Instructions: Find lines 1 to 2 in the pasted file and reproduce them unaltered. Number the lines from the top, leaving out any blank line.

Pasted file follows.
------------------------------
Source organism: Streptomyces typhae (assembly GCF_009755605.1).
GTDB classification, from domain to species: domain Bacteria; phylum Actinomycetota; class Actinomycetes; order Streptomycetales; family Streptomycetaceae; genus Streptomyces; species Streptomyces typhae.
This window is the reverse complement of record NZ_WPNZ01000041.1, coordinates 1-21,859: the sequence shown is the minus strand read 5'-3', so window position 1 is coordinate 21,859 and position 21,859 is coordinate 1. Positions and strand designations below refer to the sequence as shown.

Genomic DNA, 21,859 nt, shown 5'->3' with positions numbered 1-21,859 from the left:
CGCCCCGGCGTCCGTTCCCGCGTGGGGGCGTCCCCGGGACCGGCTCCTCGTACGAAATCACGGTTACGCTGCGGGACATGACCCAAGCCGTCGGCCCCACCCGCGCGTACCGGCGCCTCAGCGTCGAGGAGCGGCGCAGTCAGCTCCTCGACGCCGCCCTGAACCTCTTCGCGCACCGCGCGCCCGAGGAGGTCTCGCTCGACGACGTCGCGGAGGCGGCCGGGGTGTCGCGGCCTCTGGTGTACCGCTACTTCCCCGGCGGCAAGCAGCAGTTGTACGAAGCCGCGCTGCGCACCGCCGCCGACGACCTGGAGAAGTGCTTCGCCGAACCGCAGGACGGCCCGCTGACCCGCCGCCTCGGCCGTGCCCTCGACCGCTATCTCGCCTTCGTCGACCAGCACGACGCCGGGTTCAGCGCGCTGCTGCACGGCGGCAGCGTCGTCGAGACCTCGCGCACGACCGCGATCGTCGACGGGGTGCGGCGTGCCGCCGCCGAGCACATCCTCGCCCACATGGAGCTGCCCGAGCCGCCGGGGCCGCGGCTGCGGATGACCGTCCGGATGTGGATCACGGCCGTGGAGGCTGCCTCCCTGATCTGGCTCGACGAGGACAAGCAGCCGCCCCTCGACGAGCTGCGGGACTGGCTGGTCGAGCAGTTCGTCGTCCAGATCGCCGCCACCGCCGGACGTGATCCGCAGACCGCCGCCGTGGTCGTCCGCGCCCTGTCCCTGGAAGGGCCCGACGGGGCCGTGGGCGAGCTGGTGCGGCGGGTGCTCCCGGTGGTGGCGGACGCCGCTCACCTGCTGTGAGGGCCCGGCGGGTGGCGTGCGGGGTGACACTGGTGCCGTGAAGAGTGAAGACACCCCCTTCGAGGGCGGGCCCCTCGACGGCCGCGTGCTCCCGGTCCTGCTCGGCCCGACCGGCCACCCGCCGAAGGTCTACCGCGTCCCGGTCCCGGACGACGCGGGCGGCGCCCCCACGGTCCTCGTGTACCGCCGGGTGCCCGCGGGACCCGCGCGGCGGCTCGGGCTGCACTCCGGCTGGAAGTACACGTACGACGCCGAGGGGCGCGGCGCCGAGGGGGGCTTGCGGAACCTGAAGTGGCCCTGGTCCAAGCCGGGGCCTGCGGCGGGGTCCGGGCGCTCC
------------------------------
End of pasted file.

Source organism: Streptomyces typhae (assembly GCF_009755605.1).
GTDB classification, from domain to species: domain Bacteria; phylum Actinomycetota; class Actinomycetes; order Streptomycetales; family Streptomycetaceae; genus Streptomyces; species Streptomyces typhae.